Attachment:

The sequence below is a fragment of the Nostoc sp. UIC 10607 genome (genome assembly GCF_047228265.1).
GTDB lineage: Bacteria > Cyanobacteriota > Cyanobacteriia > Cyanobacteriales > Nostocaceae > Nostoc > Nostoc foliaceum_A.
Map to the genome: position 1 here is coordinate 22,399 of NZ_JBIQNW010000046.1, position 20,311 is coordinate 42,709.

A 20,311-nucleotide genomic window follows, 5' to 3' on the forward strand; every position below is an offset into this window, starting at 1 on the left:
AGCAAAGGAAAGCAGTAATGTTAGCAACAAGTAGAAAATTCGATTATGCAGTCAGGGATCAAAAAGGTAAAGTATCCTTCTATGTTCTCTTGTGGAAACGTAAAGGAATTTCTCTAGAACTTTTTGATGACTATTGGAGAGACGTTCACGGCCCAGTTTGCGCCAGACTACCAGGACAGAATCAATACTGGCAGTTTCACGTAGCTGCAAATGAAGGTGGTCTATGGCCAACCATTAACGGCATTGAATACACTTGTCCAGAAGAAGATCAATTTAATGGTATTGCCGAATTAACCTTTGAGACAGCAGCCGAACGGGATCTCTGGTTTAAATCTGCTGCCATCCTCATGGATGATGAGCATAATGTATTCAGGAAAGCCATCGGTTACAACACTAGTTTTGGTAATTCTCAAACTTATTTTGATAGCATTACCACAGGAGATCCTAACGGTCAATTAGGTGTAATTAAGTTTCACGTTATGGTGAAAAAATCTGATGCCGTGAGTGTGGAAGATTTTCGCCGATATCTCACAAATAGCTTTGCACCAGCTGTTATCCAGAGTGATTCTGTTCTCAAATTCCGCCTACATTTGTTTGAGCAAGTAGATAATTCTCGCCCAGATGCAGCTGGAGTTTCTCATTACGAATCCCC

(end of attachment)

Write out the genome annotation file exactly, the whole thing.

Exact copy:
The sequence below is a fragment of the Nostoc sp. UIC 10607 genome (genome assembly GCF_047228265.1).
GTDB lineage: Bacteria > Cyanobacteriota > Cyanobacteriia > Cyanobacteriales > Nostocaceae > Nostoc > Nostoc foliaceum_A.
Map to the genome: position 1 here is coordinate 22,399 of NZ_JBIQNW010000046.1, position 20,311 is coordinate 42,709.

A 20,311-nucleotide genomic window follows, 5' to 3' on the forward strand; every position below is an offset into this window, starting at 1 on the left:
AGCAAAGGAAAGCAGTAATGTTAGCAACAAGTAGAAAATTCGATTATGCAGTCAGGGATCAAAAAGGTAAAGTATCCTTCTATGTTCTCTTGTGGAAACGTAAAGGAATTTCTCTAGAACTTTTTGATGACTATTGGAGAGACGTTCACGGCCCAGTTTGCGCCAGACTACCAGGACAGAATCAATACTGGCAGTTTCACGTAGCTGCAAATGAAGGTGGTCTATGGCCAACCATTAACGGCATTGAATACACTTGTCCAGAAGAAGATCAATTTAATGGTATTGCCGAATTAACCTTTGAGACAGCAGCCGAACGGGATCTCTGGTTTAAATCTGCTGCCATCCTCATGGATGATGAGCATAATGTATTCAGGAAAGCCATCGGTTACAACACTAGTTTTGGTAATTCTCAAACTTATTTTGATAGCATTACCACAGGAGATCCTAACGGTCAATTAGGTGTAATTAAGTTTCACGTTATGGTGAAAAAATCTGATGCCGTGAGTGTGGAAGATTTTCGCCGATATCTCACAAATAGCTTTGCACCAGCTGTTATCCAGAGTGATTCTGTTCTCAAATTCCGCCTACATTTGTTTGAGCAAGTAGATAATTCTCGCCCAGATGCAGCTGGAGTTTCTCATTACGAATCCCC